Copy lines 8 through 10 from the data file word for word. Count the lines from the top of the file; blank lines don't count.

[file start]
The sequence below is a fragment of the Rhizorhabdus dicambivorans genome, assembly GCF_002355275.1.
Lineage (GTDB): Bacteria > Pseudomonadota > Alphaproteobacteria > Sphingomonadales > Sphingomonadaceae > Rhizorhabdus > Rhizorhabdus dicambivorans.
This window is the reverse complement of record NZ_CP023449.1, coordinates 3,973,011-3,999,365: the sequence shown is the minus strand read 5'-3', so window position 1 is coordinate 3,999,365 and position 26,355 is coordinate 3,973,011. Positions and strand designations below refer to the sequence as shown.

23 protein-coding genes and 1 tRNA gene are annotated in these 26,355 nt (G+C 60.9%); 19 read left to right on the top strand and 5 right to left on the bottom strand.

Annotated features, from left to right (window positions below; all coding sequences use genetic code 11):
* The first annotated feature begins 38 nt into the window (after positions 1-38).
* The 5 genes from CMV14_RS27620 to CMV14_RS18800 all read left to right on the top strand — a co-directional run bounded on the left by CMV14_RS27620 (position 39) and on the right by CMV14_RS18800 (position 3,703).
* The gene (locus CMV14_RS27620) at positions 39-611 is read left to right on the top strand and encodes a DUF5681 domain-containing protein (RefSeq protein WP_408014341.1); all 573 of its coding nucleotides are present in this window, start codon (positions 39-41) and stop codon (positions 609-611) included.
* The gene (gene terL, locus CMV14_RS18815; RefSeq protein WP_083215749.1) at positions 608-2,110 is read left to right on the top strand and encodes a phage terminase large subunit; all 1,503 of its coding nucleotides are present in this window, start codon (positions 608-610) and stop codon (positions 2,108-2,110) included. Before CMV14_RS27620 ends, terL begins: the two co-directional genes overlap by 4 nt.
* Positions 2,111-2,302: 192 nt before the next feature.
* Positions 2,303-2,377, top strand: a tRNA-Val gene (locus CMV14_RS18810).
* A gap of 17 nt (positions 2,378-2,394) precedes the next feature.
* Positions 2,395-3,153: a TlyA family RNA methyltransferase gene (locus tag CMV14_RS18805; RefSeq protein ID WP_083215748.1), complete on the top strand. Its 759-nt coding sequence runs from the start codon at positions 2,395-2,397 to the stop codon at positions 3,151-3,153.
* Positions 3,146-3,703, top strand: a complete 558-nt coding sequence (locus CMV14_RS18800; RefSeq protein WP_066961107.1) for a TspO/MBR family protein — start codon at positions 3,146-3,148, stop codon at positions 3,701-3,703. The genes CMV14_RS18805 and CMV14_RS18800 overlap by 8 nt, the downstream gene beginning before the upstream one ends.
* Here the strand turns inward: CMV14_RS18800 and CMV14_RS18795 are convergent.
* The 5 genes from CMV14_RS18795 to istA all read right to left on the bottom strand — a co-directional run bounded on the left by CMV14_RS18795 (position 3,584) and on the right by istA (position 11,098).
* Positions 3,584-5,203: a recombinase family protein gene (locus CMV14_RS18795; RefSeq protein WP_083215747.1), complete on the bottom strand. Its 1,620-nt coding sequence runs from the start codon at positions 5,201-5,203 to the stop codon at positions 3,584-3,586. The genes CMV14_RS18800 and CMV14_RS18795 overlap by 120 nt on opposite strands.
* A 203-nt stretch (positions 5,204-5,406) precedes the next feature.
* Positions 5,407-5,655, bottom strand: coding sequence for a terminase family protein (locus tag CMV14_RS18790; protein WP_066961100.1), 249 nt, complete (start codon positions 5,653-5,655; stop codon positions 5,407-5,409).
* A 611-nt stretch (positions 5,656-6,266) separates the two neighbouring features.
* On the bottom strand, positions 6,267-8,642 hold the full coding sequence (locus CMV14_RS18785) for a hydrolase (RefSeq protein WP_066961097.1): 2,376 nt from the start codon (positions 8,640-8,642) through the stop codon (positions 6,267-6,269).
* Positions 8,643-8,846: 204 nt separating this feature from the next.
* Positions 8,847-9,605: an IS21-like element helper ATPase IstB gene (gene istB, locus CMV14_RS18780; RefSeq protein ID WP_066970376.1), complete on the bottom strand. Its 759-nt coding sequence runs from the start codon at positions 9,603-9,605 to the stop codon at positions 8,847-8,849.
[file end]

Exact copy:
* The gene (locus CMV14_RS27620) at positions 39-611 is read left to right on the top strand and encodes a DUF5681 domain-containing protein (RefSeq protein WP_408014341.1); all 573 of its coding nucleotides are present in this window, start codon (positions 39-41) and stop codon (positions 609-611) included.
* The gene (gene terL, locus CMV14_RS18815; RefSeq protein WP_083215749.1) at positions 608-2,110 is read left to right on the top strand and encodes a phage terminase large subunit; all 1,503 of its coding nucleotides are present in this window, start codon (positions 608-610) and stop codon (positions 2,108-2,110) included. Before CMV14_RS27620 ends, terL begins: the two co-directional genes overlap by 4 nt.
* Positions 2,111-2,302: 192 nt before the next feature.